Ottawa introduces new criteria to govern the use of “bare cells”

Ottawa introduces new criteria to govern the use of “bare cells”

The use of bare cells has been called “unreasonable” and “degrading by the Correctional Investigator of Canada.

Public Safety Minister Marco Mendicino released new guidelines Monday on the use of “bare cells,” spaces intended to prevent inmates from bringing contraband into federal prisons.


Prisoners suspected of concealing contraband items, such as drugs, in their bodies are held in a cell with no sanitation facilities on the assumption that all items will be expelled.

This ministerial directive to the Correctional Service of Canada requires prisons to provide written justification when inmates are held in such cells for more than two days.

It also requests that the service take consider the physical and mental well-being of offenders when assessing this justification.

In this year's budget, the federal government banned the practice for women suspected of carrying contraband items in their vaginas, in response to a Nova Scotia Supreme Court ruling last year that found the practice illegal.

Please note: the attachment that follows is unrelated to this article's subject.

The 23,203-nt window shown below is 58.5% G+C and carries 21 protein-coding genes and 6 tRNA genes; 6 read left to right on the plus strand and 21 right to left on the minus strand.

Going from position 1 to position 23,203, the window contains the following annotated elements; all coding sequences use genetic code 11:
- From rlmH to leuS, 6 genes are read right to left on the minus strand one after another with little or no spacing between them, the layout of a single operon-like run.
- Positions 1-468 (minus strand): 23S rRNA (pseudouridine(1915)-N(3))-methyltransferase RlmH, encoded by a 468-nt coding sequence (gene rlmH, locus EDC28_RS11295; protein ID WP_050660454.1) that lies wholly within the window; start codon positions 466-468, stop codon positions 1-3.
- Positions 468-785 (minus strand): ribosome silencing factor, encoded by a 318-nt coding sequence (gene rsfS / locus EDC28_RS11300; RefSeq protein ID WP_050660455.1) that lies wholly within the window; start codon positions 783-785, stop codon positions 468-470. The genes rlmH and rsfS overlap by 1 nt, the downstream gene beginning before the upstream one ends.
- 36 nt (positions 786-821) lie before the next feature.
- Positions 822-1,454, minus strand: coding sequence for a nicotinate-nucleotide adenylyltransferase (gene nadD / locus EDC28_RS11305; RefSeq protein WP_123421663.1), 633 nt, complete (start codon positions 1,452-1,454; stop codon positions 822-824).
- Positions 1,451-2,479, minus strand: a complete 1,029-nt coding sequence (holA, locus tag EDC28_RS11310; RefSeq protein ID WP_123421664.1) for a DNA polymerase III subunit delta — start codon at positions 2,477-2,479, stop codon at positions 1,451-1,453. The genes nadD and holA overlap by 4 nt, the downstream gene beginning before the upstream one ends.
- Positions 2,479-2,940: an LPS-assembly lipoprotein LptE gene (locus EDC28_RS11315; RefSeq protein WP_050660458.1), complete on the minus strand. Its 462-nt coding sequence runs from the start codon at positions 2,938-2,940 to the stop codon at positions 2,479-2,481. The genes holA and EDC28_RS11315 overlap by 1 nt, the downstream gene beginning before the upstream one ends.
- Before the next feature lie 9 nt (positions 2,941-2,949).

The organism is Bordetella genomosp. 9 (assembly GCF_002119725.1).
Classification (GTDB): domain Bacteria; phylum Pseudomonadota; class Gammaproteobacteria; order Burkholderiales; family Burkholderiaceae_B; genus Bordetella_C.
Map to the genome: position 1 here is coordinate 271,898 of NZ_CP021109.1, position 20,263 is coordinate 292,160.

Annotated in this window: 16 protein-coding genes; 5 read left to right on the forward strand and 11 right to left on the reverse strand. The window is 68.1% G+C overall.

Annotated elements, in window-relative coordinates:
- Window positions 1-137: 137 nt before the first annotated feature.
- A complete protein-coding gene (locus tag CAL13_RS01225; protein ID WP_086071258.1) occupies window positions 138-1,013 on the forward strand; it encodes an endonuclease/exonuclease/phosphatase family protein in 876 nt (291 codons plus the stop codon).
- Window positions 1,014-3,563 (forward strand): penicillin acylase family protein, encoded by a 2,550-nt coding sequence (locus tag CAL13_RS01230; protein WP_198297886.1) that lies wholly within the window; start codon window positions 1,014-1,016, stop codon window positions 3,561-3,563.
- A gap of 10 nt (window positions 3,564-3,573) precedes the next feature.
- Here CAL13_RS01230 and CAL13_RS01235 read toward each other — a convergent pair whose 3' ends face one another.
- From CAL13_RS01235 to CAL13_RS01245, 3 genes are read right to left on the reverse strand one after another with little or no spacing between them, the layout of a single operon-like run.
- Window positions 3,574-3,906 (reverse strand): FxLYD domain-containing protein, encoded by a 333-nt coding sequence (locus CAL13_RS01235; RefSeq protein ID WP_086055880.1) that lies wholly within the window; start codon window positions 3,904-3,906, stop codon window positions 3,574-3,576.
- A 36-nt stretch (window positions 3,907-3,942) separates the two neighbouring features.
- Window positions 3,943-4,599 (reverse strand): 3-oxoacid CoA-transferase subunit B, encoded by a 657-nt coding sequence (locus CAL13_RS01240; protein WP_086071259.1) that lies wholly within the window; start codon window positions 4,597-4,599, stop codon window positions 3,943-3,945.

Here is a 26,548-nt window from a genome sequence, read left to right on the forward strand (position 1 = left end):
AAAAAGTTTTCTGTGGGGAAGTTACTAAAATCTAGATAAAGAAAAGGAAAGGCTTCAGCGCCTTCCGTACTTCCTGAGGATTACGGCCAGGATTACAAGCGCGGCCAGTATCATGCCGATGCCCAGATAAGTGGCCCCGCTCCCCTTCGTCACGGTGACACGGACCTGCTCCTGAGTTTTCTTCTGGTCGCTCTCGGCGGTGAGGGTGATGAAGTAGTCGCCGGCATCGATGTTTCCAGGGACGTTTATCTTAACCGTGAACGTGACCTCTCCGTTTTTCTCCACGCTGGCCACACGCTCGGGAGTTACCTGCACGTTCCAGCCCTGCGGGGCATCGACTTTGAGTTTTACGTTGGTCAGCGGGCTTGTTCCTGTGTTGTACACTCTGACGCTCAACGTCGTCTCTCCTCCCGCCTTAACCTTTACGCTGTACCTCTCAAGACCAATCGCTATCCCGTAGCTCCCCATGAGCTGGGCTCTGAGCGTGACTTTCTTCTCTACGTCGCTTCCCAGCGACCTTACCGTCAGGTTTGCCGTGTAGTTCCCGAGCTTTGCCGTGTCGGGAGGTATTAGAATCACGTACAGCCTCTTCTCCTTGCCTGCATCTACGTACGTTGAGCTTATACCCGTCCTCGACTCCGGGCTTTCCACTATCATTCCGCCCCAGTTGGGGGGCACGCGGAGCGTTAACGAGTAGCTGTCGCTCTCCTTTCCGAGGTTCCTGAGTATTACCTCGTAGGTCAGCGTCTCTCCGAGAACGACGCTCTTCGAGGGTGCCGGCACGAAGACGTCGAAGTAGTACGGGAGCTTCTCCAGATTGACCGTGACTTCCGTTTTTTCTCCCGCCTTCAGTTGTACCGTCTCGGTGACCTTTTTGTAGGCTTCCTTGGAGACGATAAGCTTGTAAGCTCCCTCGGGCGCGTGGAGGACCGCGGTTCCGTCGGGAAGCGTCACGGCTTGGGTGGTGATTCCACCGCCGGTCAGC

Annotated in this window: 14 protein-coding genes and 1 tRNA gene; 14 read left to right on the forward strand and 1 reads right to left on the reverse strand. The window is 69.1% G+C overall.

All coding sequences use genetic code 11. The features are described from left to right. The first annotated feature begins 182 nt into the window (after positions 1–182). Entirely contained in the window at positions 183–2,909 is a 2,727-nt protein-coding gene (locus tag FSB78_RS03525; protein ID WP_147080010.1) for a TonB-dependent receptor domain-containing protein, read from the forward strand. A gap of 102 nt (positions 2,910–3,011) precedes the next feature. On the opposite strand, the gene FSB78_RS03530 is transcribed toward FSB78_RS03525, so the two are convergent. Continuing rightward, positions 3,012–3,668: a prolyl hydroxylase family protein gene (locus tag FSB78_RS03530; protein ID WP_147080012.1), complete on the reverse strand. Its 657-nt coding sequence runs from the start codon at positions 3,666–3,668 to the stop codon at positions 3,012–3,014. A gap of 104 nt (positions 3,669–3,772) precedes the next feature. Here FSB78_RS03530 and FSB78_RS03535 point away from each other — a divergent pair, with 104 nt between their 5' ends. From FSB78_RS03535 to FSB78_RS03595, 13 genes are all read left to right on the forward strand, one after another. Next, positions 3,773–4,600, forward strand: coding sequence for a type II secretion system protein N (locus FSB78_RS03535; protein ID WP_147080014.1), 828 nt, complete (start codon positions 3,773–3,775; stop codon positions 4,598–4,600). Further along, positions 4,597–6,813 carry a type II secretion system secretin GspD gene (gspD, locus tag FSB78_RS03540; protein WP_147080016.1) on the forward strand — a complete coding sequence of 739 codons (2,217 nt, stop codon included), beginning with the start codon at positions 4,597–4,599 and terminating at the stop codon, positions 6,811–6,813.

However, several people, including the Correctional Investigator of Canada, Ivan Zinger, have condemned the use of bare cells for any prisoner as being too restrictive and demeaning.

Mr. Mendicino's directive requires that written notice and justification be provided to the regional office when a prisoner is expected to be in a bare cell for more than 48 hours, and to the national office when the stay exceeds 72 hours. .

The Correctional Investigator of Canada, Ivan Zinger

The directive further specifies that inmates must have adequate bedding, nutritious food, clothing and toiletries.

Mr. Zinger indicated in his 2020 annual report that three days is too long, writing that in his opinion, beyond 72 hours, there can be no other reason or justification for holding or detaining a person in such custodial conditions, and after three days this procedure surely becomes unreasonable, even strictly punitive.

At the time, the Correctional Service of Canada rejected this recommendation, stating that some people may avoid having a bowel movement for longer periods of time.

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